Kembla is an aboriginal word meaning “wild game abundant” or “plenty of game”. The aborigines called the area “jum-bullah” or “Djembla” which means a wallaby. Mount Kembla has been described as a “sub-tropical belt of rainforest ” which “housed a variety of game life which provided an abundant food supply”. The first grant in the Parish of Kembla was made to George Molle in 1817. It was for 300 acres. In 1818 W. F. Weston received a promise of 500 acres. Both these grants were on the northern side of Mullet Creek. In 1843 four grants were obtained by Henry Gordon which had frontages to American Creek. Another grant on American Creek, 24 acres, was issued to Patrick Lehaey. A settlement developed in this locality and in March 1859 a National School was completed here.

First record of the name Mount Kembla appeared on H.F. White’s map of the Illawarra in 1834…

I was there yesterday with Jim and Helen (nee Christison) Langridge – Helen is my cousin – and a delightful lady born in France whose childhood around Brittany in the latter years of World War 2 was to say the least eventful. There was much reminiscing about schools and family.

Now of course I took pictures of my grandfather Tom Whitfield as a child in the 1860s and as an old man in the late 1940s. Why? Because we were lunching in the Mount Kembla Village Hotel. You may recall this post: Neil’s personal decades: 18 – 1890s – T D Whitfield

… Now remarkably I have found an amazing photo, thanks to the Lost Wollongong Tumblr – which I plan to explore again:

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Yes, that is the actual building of the Mount Kembla Hotel! See also tag “Mount Kembla” A note there says “The Mount Kembla Village Hotel is one of the few original timber hotels remaining in the Illawarra today, seen here during construction in 1870.”  I doubt that date; Wollongong Library has: “This two storey building was built in 1887. It is constructed of weatherboard with a corrugated iron roof, and a timber front upstairs verandah. It was a meeting place for the miners of Mount Kembla for many years. In 1924 the Tooth’s company purchased the hotel from its original owner, Mr O’Halloran, the village’s first publican. Over recent years the interior has been extensively refurbished.”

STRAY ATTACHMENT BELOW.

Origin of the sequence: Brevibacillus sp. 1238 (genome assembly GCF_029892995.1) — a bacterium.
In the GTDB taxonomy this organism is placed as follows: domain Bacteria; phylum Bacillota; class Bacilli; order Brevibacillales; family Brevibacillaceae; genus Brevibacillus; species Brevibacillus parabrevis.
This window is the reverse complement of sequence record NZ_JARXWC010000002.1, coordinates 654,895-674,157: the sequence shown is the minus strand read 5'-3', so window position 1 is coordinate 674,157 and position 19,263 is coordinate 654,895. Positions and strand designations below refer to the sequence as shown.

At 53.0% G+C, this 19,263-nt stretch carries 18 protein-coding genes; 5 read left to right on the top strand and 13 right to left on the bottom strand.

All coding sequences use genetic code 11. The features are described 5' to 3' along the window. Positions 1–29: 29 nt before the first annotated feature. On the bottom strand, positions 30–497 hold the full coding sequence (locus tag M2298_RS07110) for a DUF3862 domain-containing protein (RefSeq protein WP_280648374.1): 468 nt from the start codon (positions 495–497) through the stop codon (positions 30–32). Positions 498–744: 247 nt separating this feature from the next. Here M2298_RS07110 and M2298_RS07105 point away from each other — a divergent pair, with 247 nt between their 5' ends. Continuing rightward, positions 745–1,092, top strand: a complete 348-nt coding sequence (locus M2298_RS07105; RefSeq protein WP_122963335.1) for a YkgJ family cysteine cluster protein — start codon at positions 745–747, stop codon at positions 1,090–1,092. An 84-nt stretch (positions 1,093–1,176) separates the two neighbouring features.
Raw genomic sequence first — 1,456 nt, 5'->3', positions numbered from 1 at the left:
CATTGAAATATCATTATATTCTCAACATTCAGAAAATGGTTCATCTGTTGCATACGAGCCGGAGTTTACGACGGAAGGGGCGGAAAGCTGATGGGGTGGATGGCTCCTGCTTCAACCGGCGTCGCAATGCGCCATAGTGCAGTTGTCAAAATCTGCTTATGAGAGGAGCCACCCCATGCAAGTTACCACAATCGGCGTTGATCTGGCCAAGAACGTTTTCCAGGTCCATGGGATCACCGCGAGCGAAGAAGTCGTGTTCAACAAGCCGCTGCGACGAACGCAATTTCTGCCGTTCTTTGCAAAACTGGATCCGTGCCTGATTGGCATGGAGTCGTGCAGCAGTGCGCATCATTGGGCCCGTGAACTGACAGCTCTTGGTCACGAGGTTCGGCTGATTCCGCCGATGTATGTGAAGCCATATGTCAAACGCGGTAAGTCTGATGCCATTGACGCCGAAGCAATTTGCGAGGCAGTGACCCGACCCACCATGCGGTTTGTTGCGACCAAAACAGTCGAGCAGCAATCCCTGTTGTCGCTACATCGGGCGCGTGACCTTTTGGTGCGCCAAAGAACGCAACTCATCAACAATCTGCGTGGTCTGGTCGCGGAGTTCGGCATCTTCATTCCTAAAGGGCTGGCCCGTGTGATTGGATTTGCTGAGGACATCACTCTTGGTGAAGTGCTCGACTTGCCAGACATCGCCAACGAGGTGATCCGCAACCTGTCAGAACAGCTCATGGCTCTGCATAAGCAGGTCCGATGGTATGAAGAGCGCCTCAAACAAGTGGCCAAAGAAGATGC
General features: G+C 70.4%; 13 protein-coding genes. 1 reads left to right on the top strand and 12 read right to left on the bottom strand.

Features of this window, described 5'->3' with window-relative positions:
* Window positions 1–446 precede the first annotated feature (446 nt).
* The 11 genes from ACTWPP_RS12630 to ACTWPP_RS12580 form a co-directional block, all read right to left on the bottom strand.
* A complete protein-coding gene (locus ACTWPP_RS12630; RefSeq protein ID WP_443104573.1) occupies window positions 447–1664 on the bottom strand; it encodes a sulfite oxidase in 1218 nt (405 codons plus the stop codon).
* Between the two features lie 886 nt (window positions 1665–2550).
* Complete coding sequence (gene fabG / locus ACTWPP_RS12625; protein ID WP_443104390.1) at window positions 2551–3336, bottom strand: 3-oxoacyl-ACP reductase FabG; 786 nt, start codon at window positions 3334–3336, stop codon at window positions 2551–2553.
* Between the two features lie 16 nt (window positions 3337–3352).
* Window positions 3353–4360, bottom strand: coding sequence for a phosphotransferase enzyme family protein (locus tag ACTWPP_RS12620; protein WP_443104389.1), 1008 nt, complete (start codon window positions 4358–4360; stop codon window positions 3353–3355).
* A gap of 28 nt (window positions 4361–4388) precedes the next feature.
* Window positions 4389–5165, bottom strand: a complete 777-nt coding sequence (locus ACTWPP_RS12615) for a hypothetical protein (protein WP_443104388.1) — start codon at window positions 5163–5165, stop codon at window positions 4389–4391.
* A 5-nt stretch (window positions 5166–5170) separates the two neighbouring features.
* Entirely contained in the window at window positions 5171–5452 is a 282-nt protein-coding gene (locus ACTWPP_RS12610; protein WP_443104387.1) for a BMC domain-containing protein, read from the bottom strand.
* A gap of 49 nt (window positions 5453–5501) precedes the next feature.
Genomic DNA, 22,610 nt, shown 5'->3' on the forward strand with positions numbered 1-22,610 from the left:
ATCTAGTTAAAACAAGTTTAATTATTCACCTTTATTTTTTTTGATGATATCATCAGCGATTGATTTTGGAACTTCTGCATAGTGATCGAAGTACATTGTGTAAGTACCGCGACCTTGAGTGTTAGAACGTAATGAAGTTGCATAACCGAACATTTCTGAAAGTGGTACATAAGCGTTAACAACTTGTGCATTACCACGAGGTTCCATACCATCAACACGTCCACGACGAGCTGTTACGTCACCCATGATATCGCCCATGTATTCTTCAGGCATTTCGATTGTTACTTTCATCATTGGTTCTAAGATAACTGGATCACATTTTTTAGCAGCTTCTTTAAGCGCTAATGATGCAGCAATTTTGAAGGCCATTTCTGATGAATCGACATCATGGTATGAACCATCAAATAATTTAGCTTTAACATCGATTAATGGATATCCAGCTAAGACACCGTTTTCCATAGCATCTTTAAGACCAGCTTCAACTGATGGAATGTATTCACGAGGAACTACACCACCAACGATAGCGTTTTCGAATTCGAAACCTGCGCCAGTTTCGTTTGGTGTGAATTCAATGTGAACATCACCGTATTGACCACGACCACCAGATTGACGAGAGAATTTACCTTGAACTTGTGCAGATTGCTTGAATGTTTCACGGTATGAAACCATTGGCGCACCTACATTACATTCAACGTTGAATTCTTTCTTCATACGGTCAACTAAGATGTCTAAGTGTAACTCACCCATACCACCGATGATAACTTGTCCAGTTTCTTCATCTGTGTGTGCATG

Update

There are peculiarities about the dates for the Mount Kembla Hotel. The pub itself has 1898 on its site and on the building. Yet the University of Wollongong list of local pubs says “Mount Kembla Hotel Cordeaux Rd, Mount Kembla, 1907-Present”. It does seem strange that a pub built, it seems, in 1887 would wait until 1898 or even less likely 1907 to open, though that last date is “years of operation”. Maybe the issue is when it was actually licensed under its present name.

Just as a framework, here are dates from the Wollongong Library page, and a strong clue there:

1865 Pioneer Kerosene Works opened at Mt Kembla

1878 Mount Kembla Coal and Oil Co. established to work coal seams.  E. Vickery principal shareholder

1882 Railway constructed by the Mt Kembla Coal & Oil Co from Mt Kembla Colliery to the Port Kembla jetty

1883 Post Office established at Mt Kembla on 1 October 1883

1883 Mt Kembla Colliery opened

1884 Name of school changed from Violet Hill to Mt Kembla

1887 A second coal mine was opened directly below the summit of Mt Kembla

1887 Mt Kembla signal box was built at Unanderra on the main southern line

1889 Mt Kembla Gun Club established

1894 First Roman Catholic Church at Mt Kembla opened by Dr Higgins, Auxiliary Bishop of Sydney

1896 Workmen’s Club formed at Windy Gully

1896 New two storey school building and teachers residence opened on 18 April

1898 Mt Kembla Hotel receives confirmation of its licence

1899 Mt. Lyell Co. establishes coke ovens alongside Mount Kembla Colliery jetty – operated until 1925

1901 336 men employed at the Mt Kembla mine

1902 Mount Kembla Colliery disaster 31 July 1902.  96 men and boys die